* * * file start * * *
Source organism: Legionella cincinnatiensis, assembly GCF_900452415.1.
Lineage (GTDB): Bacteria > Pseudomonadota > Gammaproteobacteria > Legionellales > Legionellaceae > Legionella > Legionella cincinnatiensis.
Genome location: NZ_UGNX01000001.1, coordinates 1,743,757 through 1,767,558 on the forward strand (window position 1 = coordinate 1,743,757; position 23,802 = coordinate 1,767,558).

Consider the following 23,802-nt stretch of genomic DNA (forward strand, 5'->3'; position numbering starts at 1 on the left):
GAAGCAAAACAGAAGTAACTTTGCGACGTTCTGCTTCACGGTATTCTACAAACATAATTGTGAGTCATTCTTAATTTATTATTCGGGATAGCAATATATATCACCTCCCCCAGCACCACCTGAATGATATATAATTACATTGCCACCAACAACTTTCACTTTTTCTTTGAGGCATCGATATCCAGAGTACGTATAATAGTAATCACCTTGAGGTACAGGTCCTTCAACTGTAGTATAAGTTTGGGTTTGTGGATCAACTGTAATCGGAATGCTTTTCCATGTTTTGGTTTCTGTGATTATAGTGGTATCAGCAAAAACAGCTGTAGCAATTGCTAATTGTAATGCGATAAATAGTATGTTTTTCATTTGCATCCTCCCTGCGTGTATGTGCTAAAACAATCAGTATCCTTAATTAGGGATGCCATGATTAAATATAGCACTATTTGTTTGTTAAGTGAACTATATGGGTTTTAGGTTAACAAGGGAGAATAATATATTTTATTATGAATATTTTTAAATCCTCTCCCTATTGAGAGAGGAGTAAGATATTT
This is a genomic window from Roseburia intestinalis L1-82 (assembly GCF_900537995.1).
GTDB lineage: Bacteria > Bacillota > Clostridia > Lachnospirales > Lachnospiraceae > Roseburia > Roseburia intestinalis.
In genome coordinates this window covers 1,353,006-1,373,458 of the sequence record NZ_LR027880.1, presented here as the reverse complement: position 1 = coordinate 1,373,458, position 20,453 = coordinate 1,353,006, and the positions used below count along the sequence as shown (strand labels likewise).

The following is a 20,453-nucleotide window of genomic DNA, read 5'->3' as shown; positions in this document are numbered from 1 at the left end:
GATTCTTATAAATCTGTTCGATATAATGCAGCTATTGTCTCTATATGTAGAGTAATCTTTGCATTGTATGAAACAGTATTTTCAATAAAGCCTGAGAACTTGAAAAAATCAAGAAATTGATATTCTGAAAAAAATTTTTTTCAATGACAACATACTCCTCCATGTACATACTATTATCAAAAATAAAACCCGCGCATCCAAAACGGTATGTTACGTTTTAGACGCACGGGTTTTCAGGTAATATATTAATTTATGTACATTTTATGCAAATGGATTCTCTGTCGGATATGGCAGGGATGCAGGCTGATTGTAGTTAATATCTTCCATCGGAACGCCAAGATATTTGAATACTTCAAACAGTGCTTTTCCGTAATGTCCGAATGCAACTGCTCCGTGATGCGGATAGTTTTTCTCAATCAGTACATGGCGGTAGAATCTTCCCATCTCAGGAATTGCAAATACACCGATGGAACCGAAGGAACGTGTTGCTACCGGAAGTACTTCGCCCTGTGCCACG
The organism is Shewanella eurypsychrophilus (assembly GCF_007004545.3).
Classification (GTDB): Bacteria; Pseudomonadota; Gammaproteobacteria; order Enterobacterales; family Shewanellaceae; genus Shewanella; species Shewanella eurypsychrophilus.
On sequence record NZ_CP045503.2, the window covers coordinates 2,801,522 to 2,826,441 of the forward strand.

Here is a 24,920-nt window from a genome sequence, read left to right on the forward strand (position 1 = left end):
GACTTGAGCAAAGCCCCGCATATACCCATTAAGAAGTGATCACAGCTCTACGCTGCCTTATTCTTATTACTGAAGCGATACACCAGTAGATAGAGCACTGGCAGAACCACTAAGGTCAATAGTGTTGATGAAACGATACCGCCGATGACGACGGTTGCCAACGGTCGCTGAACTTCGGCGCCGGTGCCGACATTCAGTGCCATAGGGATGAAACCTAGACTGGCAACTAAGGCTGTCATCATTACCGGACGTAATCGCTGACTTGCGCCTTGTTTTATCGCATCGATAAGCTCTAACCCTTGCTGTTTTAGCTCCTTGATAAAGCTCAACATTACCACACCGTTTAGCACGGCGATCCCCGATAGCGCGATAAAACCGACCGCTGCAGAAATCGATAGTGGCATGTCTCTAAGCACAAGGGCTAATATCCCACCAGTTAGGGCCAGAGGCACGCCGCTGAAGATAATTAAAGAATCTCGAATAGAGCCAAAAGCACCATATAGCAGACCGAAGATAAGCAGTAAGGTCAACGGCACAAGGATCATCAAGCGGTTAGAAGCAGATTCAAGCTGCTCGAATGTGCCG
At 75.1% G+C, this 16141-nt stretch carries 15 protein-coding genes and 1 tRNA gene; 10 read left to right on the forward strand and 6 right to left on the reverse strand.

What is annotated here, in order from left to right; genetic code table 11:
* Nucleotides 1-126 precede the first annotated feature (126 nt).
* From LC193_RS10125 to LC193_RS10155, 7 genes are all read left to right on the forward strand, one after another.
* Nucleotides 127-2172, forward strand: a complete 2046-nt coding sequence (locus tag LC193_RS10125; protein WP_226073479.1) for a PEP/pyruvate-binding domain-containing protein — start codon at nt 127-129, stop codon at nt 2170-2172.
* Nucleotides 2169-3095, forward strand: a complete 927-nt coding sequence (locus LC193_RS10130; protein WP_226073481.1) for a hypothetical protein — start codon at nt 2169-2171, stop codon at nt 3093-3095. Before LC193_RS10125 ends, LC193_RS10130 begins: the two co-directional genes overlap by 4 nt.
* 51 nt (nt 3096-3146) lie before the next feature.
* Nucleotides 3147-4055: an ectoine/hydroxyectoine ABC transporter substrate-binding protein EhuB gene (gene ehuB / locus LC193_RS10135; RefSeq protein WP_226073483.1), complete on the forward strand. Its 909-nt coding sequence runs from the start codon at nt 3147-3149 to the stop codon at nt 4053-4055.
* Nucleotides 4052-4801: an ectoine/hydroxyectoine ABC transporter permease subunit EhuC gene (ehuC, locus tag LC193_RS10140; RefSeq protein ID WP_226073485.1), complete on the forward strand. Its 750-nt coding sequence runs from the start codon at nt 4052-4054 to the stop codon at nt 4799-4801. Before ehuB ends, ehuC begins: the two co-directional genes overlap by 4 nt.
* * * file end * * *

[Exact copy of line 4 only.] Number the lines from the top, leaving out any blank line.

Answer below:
Consider the following 23,802-nt stretch of genomic DNA (forward strand, 5'->3'; position numbering starts at 1 on the left):